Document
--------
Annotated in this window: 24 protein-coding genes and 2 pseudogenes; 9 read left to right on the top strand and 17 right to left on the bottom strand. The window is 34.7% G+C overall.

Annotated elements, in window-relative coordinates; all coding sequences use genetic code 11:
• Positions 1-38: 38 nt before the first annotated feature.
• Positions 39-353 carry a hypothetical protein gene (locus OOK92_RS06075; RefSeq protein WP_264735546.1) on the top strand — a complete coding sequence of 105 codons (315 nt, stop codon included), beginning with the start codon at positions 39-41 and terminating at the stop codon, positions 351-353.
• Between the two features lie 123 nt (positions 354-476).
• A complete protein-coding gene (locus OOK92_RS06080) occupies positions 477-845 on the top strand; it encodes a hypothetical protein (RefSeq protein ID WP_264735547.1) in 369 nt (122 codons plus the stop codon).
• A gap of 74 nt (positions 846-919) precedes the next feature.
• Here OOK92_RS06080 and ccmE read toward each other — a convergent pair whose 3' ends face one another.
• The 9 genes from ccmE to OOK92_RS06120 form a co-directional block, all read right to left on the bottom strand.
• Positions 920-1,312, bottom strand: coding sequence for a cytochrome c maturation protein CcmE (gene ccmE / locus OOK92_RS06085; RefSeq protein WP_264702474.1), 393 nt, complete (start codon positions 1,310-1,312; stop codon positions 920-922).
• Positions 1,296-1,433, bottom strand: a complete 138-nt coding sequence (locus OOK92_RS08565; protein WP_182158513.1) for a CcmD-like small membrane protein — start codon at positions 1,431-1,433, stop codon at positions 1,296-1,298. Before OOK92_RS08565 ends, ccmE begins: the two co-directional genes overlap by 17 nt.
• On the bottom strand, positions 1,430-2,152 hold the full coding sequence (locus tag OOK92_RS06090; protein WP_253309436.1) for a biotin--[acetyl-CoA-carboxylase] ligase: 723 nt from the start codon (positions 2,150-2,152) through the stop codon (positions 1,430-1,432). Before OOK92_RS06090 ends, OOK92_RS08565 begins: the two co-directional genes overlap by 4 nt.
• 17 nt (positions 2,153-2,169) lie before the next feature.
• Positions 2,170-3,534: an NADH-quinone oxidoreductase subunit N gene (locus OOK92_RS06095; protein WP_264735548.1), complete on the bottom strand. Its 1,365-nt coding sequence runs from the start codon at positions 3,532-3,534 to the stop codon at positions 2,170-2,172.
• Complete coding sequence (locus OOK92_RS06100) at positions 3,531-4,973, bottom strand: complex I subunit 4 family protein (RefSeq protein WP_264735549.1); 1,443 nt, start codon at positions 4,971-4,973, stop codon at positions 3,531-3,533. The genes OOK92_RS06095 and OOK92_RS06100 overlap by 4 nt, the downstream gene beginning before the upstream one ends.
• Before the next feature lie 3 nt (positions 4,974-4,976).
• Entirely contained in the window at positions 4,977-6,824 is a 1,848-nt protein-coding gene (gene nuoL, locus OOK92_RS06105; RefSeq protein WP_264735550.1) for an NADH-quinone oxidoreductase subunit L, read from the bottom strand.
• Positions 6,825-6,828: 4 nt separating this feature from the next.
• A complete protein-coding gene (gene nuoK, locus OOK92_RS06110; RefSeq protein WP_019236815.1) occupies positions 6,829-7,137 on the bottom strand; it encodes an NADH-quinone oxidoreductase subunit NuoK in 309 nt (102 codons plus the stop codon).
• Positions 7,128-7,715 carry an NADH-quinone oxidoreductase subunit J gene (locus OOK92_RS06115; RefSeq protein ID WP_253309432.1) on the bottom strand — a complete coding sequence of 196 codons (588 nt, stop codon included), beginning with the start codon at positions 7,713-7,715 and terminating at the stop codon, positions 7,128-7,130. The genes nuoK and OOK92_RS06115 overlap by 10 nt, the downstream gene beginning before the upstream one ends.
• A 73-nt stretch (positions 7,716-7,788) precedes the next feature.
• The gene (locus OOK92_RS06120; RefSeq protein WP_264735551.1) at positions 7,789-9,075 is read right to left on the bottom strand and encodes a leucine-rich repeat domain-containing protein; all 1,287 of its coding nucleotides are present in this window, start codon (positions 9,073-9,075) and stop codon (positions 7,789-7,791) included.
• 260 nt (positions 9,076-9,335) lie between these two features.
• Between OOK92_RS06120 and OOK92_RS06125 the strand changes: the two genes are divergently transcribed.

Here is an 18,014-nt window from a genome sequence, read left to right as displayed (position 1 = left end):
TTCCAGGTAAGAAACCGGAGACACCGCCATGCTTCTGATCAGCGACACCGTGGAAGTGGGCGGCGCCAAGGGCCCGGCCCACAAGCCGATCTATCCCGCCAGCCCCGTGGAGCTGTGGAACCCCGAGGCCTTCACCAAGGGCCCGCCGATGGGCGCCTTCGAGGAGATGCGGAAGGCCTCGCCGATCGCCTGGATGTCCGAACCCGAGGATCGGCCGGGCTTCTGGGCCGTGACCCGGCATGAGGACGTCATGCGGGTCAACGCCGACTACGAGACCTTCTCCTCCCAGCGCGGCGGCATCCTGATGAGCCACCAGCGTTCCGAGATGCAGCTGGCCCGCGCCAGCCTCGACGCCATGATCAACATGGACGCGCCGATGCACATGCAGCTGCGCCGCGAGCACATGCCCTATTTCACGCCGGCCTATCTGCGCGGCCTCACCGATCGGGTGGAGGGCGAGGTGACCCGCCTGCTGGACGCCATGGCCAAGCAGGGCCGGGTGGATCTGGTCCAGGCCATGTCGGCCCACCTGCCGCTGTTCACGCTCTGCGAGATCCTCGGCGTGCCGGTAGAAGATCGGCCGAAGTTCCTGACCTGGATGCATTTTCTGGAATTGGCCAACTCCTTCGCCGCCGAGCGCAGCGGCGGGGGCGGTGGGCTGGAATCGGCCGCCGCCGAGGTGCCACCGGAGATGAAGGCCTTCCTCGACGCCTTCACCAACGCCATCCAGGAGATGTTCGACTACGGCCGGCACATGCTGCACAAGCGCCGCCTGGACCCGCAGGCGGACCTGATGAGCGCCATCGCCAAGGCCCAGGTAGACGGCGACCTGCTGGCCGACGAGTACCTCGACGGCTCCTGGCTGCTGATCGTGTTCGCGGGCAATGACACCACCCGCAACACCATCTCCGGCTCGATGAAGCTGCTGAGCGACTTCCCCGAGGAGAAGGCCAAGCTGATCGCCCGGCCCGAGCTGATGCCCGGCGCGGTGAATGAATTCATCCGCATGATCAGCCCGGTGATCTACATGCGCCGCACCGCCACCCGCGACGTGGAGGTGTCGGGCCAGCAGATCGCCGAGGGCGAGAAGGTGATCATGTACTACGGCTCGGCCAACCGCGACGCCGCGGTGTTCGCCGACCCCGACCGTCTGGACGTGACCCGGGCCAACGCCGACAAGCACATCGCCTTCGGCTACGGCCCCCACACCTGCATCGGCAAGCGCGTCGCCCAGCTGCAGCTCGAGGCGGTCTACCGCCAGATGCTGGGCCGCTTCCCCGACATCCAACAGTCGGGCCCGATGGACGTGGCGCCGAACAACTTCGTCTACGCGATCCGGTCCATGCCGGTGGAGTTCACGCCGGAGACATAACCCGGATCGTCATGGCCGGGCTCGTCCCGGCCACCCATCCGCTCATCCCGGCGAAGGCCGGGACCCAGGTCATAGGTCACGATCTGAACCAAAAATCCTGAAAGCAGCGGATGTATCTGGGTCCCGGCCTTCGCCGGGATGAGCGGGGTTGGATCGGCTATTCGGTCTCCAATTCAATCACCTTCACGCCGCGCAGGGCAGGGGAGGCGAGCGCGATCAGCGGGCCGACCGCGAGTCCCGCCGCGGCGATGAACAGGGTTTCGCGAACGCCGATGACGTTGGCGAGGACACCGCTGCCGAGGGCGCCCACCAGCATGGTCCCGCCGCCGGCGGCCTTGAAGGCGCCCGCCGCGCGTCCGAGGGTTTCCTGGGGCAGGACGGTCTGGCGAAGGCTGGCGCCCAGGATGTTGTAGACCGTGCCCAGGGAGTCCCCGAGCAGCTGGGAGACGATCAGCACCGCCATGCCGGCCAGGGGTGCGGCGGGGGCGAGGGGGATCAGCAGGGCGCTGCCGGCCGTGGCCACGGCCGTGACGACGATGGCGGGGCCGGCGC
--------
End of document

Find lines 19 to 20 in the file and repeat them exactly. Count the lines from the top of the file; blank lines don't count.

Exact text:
• A complete protein-coding gene (gene nuoK, locus OOK92_RS06110; RefSeq protein WP_019236815.1) occupies positions 6,829-7,137 on the bottom strand; it encodes an NADH-quinone oxidoreductase subunit NuoK in 309 nt (102 codons plus the stop codon).
• Positions 7,128-7,715 carry an NADH-quinone oxidoreductase subunit J gene (locus OOK92_RS06115; RefSeq protein ID WP_253309432.1) on the bottom strand — a complete coding sequence of 196 codons (588 nt, stop codon included), beginning with the start codon at positions 7,713-7,715 and terminating at the stop codon, positions 7,128-7,130. The genes nuoK and OOK92_RS06115 overlap by 10 nt, the downstream gene beginning before the upstream one ends.